Matt Sande, legislative director for Pro-Life Wisconsin, argues that removing a medical exception will not prevent people from obtaining life-saving treatment for ectopic pregnancies — which involves removing a non-viable embryo from the fallopian tubes — because “legally such operations are not considered abortions.”
The leaked U.S. Supreme Court draft in Dobbs, and current and proposed legislation in states like Texas and Louisiana, also raised alarms that lawmakers might eventually criminalize people who have abortions — or even use contraception. In Texas, a district attorney charged a woman with murder for a “self-induced abortion” — even though murder legally does not apply if a woman terminates her own pregnancy. Eventually, he dropped the charges.
Both Pro-Life Wisconsin and Wisconsin Right to Life say they’re not seeking to criminalize people for having abortions. Wisconsin law did criminalize women who sought an abortion starting in 1858 — later rendered unenforceable by court decisions— but such a penalty remained on the books until 2012.
Pro-Life Wisconsin also opposes contraception, claiming on its website that birth control leads to the “attitudes and even moral character that are likely to lead to abortion.” But Sande says the group has no plans to push for a legislative ban on contraception.
Who would enforce the law?
In the interim, while court battlelines form, access to abortions will certainly diminish.
Planned Parenthood of Wisconsin will pause providing abortions “until there’s clarification from the court of competent jurisdiction, declaring that (1849) law is not enforceable,” says Mike Murray, vice president of governmental relations for Planned Parenthood of Wisconsin, the largest provider of elective abortion care.
Were physicians to continue providing abortions in any of the four clinics — or in any other setting — enforcement of laws prohibiting abortion would lie with prosecutors.
“When it comes to holding people accountable, it would be a question of, are investigative agencies going to investigate?” Kaul says.
So long as the Democrat remains attorney general, the Wisconsin Department of Justice will not investigate abortions, he says. But Kaul is facing re-election in November. Two of his Republican challengers, Fond du Lac County District Attorney Eric Toney and former lawmaker Adam Jarchow, have both tweeted support for a decision overturning Roe. Toney also criticized Kaul’s refusal to enforce the old law. He declined to provide additional comment on the record, and Jarchow did not respond to emails requesting comment.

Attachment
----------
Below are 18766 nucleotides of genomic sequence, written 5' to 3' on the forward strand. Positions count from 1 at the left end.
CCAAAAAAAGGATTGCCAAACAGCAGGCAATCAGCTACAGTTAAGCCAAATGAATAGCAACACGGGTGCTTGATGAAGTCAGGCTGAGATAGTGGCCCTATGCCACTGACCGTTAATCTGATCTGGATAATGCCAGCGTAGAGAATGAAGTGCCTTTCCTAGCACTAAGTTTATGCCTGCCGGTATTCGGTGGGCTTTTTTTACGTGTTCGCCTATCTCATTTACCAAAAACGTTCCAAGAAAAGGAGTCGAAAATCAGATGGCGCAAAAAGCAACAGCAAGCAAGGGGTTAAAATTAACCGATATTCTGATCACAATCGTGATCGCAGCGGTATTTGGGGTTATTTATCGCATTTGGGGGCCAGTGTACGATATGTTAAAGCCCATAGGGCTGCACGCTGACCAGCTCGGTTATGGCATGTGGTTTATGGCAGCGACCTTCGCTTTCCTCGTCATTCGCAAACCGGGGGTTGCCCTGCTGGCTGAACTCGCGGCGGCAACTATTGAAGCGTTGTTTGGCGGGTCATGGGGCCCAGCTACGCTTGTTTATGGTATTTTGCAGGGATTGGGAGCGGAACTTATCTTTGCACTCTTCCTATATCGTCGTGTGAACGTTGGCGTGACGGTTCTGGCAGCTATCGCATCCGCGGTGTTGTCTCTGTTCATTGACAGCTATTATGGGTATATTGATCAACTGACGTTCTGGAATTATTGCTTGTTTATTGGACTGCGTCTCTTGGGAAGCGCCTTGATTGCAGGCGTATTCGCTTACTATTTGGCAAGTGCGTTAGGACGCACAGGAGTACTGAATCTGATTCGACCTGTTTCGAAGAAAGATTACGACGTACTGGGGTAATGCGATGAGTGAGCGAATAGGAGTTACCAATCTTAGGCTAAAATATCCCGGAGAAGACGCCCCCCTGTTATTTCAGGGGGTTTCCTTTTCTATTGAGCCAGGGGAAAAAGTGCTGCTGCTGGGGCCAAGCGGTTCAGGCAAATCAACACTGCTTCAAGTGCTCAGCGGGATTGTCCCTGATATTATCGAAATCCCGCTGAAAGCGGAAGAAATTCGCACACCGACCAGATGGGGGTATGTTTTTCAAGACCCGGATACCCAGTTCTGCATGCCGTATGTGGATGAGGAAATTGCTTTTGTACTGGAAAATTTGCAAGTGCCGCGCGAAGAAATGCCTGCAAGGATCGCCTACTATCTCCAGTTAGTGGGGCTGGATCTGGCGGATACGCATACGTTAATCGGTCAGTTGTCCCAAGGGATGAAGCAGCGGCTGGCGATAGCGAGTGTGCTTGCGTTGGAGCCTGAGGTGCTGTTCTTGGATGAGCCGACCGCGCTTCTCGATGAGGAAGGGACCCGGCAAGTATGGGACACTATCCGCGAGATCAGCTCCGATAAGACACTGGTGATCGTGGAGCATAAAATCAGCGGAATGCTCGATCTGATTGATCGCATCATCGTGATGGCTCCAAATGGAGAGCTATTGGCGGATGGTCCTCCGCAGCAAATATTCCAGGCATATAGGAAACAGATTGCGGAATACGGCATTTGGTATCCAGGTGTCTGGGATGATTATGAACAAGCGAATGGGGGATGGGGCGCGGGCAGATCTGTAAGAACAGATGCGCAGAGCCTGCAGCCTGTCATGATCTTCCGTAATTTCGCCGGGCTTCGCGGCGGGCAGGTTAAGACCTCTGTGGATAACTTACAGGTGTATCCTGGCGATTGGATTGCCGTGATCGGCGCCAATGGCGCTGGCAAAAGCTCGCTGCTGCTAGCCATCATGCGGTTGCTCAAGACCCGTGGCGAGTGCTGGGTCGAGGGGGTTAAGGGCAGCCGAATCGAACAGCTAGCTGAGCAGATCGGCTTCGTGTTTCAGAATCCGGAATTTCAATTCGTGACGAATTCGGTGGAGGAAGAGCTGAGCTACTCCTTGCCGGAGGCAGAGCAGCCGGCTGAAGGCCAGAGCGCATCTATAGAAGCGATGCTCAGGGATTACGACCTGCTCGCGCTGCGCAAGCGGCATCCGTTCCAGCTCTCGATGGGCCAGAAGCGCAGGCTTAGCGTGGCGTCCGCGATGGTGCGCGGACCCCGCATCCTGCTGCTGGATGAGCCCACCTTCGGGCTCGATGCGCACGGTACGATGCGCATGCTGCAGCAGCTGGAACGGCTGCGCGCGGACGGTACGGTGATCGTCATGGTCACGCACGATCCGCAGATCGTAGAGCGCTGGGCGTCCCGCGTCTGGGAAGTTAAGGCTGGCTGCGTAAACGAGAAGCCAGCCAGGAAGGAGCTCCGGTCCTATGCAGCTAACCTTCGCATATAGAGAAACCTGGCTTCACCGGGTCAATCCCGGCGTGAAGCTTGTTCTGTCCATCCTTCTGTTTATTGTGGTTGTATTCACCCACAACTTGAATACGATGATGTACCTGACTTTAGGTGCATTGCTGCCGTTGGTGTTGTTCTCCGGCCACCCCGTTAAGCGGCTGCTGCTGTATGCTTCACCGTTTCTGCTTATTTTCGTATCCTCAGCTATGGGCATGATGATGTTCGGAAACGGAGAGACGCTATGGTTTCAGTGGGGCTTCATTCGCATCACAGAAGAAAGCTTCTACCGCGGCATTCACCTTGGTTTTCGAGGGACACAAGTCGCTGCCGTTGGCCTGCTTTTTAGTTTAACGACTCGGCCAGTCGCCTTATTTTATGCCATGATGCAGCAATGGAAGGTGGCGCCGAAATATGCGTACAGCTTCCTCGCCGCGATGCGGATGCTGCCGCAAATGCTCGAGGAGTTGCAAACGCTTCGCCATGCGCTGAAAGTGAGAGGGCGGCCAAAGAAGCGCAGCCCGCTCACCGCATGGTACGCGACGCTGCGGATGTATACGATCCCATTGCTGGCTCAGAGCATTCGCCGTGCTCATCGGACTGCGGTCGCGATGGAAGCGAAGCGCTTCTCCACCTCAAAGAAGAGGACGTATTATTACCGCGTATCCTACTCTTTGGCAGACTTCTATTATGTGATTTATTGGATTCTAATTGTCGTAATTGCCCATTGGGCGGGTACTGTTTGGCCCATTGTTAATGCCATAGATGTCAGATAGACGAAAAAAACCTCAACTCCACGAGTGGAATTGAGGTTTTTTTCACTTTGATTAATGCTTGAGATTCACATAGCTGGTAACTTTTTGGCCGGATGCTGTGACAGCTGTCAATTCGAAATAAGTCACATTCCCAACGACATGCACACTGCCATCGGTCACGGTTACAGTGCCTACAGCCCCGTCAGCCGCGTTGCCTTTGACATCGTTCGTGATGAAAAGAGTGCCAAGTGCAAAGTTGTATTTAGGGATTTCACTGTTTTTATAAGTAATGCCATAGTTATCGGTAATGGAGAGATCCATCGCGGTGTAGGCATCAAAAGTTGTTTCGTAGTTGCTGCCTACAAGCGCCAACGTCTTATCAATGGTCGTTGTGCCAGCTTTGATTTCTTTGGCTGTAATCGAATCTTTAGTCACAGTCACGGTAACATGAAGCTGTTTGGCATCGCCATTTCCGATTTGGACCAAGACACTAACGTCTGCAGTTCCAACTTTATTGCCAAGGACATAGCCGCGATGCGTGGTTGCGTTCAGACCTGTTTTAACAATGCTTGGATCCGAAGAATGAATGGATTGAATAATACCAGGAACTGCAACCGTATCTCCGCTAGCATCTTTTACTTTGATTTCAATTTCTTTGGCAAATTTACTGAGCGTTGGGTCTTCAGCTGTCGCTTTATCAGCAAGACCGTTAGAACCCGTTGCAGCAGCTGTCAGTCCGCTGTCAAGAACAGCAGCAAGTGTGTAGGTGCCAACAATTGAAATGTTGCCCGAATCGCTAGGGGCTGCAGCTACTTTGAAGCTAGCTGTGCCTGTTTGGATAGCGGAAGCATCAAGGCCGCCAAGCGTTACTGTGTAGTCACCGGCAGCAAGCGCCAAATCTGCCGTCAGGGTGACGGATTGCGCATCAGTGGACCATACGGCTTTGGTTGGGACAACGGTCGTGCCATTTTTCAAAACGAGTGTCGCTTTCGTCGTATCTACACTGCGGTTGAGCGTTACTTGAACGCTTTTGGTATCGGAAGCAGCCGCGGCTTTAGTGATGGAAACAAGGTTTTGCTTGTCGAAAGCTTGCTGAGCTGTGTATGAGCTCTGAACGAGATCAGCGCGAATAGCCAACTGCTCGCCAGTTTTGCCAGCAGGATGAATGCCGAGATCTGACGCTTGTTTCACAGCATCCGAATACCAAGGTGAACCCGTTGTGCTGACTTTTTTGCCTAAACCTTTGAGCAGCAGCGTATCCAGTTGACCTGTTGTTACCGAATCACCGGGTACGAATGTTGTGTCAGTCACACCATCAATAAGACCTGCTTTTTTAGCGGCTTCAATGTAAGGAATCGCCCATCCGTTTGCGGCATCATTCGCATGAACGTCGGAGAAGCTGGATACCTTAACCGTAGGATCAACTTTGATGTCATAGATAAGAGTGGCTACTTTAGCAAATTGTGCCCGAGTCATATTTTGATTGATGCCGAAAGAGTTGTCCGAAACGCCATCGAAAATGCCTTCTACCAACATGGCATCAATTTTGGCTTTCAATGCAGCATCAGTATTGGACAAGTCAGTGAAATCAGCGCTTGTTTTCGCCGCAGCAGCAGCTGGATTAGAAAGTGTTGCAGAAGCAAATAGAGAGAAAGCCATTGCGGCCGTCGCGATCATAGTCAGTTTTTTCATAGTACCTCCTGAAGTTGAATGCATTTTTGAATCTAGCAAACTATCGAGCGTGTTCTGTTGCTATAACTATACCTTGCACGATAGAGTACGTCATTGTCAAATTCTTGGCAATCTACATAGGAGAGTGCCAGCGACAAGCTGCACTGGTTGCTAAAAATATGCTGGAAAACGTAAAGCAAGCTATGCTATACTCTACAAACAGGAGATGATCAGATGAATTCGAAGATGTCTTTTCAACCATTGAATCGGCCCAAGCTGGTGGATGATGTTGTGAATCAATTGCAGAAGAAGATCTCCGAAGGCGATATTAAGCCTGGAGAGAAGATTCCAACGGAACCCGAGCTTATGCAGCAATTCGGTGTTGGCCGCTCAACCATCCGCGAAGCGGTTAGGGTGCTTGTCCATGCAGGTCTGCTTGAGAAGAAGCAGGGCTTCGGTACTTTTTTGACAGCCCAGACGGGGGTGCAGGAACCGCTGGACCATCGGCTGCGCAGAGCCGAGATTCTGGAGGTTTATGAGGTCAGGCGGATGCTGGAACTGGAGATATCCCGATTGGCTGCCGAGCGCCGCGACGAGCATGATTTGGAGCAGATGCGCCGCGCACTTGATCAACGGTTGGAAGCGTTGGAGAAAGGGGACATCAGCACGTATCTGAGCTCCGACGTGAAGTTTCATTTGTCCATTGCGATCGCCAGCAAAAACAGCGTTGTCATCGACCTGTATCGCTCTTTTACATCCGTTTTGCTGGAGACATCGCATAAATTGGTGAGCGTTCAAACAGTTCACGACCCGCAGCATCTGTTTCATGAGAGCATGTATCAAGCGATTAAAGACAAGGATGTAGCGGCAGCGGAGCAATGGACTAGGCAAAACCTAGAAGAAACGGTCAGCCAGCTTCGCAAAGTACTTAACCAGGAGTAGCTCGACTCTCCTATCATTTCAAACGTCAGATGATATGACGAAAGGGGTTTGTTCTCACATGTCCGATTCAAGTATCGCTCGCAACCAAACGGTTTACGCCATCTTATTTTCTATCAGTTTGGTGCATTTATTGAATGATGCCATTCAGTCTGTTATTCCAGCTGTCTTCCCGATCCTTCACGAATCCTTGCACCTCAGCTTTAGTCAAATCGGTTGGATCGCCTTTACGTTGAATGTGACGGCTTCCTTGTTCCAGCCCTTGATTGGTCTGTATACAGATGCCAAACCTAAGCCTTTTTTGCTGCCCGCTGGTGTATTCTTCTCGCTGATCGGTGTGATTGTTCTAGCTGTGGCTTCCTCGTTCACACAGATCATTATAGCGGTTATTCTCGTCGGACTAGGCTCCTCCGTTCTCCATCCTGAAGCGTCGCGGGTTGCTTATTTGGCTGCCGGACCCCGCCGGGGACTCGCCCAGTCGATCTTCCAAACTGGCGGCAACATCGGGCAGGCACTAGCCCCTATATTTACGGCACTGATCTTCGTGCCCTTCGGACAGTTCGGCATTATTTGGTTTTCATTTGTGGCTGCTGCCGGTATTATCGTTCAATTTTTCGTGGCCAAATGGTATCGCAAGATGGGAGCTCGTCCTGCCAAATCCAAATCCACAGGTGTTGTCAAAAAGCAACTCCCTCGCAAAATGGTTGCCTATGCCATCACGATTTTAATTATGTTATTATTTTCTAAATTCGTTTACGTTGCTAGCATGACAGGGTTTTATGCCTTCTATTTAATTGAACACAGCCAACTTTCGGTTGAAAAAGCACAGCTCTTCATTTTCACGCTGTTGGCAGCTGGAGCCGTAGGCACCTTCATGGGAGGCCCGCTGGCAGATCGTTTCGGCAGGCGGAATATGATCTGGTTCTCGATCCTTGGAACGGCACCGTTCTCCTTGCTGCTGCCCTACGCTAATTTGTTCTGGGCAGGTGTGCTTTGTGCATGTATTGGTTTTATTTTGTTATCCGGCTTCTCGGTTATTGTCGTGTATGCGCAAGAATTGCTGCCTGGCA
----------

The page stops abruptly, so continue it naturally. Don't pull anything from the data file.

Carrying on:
Local prosecutors in Dane, Milwaukee and Sheboygan counties — which currently have abortion clinics — could choose to pursue charges against providers if abortions continued.
None of these district attorneys — Democrats Ismael Ozanne and John Chisholm and Republican Joel Urmanski — returned multiple emails and phone calls asking if they would prosecute physicians providing abortions if Roe is overturned. However, in 2020, Chisholm signed an open letter announcing he would not prosecute anti-abortion laws.
All three district attorneys’ terms end in 2025. The Wisconsin statute of limitations for most felony charges is six years, meaning their potential successors could pursue charges targeting physicians who provided abortions after Roe was struck down — even if the current district attorneys declined to do so.
The future of abortion rights in Wisconsin, then, likely lies at the ballot box, in statewide and local elections for governor, attorney general, Supreme Court, state Legislature and district attorney.
“It’s scary,” says Jennie Klecker, out on the Sauk City bridge. Klecker’s life was saved by removing an ectopic pregnancy that occurred between the births of two of her children.
“I’m here for their future. I’m here for my future and (the future of) women in general.”
The nonprofit Wisconsin Watch (www.WisconsinWatch.org) collaborates with WPR, PBS Wisconsin, other news media and the University of Wisconsin-Madison School of Journalism and Mass Communication. All works created, published, posted or disseminated by Wisconsin Watch do not necessarily reflect the views or opinions of UW-Madison or any of its affiliates.